IV. I Will Spue Thee out of My Mouth
They met not at any Waffle House but an Arby’s where two highways crossed. Dodd went alone, driving a rental car. He put on a red baseball cap and sunglasses before he went in. Now was not a good time to stop for selfies with his fans or — worse — have the press show up again. He stuffed his hands in his pockets and kept his head down, opening the glass doors to the restaurant with a push of the shoulder.
He went inside.
Ding, ding! Bong, bong!
Dodd yelped. This loud, incessant clanging struck up the moment his first toe touched the grimy tile. Like a dinner bell on a farm.
“Look who it is!” someone shouted. Continue reading “The Man Who Ran for God (pt. 4)”
In an office bigger than many men’s own homes sits a withering human being — white, male, hairless with crepe paper for skin. Fingers like rotting twigs press a button near his lap. There is a resulting buzz which summons another ancient man. They are both dressed in couture out of time — sweeping, shimmering robes.
“Yes, Your Holiness?” says the second man, just as papery and just as bald.
The man behind the massive cherry wood desk has a copy of The New York Times spread before him. Peering through glass lenses an inch thick he still can’t quite make heads or tails of the headline there, English not being his preferred manner of communication.
“The Father from America,” says the Pontiff in his native Italian. “He will arrive tomorrow with more information on this non-denominational Protestant from the television.”
“The one they call Dodd,” says the Cardinal. Continue reading “The Man Who Ran for God (pt. 3)”
VI. Their Rims Were Tall and Awesome
“It should be you.”
In his study, Dodd, a block of pine on his knee, uncapped a bottle of industrial-strength wood varnish. At the window, his press agent Raymond Wachstetter reached on tip-toes to open the blinds and let some sunshine in. The squat man sniffed. With his long nose and the cottony tufts of his only hair wisping over his ears, he looked more or less like a penguin offended. He opened the window a crack, letting in cold air.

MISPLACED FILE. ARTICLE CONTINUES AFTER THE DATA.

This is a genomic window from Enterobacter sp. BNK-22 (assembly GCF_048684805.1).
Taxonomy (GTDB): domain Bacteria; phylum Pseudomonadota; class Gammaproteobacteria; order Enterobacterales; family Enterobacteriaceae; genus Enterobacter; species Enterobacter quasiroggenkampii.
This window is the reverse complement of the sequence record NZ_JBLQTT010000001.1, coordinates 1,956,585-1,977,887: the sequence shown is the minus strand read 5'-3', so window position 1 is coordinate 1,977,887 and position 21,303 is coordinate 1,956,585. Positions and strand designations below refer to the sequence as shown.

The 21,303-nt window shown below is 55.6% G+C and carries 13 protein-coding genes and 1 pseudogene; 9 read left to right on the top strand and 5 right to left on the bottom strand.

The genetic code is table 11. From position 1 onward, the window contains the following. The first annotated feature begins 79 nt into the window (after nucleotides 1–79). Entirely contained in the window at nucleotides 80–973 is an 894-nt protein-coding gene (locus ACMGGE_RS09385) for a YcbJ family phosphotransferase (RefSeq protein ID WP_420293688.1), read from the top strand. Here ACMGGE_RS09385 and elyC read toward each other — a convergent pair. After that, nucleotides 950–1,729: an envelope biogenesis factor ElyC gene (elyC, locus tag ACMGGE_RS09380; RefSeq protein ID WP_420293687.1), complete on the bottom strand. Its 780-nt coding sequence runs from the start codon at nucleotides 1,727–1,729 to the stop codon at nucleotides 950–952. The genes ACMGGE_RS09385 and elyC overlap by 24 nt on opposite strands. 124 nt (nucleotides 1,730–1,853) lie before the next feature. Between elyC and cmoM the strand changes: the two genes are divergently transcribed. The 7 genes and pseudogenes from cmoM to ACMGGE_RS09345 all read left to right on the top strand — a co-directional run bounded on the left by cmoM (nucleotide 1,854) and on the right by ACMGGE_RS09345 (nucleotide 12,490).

“What’s that?” Dodd asked. He daubed some varnish onto a rag and wiped down the pine.
“I’m looking at the list of best-sellers in Moldova,” said Wachstetter. “It’s showing here that the Springsteen autobiography’s topping the list there, but that can’t be right. It should be God Don’t Care. It should be you.” Continue reading “The Man Who Ran for God (pt. 2)”
I. In the Beginning
Gideon Dodd, he was a preacher man.
And during the first quarter of the twenty-first century in America, a preacher man with the gumption, charisma, booming voice, and winning smile of Gideon Dodd’s caliber could make a lucrative go of it. At forty-seven years old Dodd had long since been hosting the top-rated religious program on television. His radio show was syndicated worldwide, his brand of communion wine sold by the crate at Costco stores across the nation, and he’d written fourteen best sellers — a third of them cook books, the rest of a more expected theological bent.
If there was proof of a God, it was that men like Gideon Dodd could make good on nothing but their own fortitude and elbow grease — could grow up in a Baltimore housing project and, some forty years later, come to wake up every day in an Upper Manhattan townhome replete with an antique gun collection and marble sinks in the bathrooms. That he could replace his Armani suit with a Brioni when the congregation laid one too many clammy hands on him during altar call.
A good Christian man, a successful man, an articulate and family-focused man with teeth so white the makeup guys had to dull them down before airtime every Sunday morning: That was Gideon Dodd.
Continue reading “The Man Who Ran for God (pt. 1)”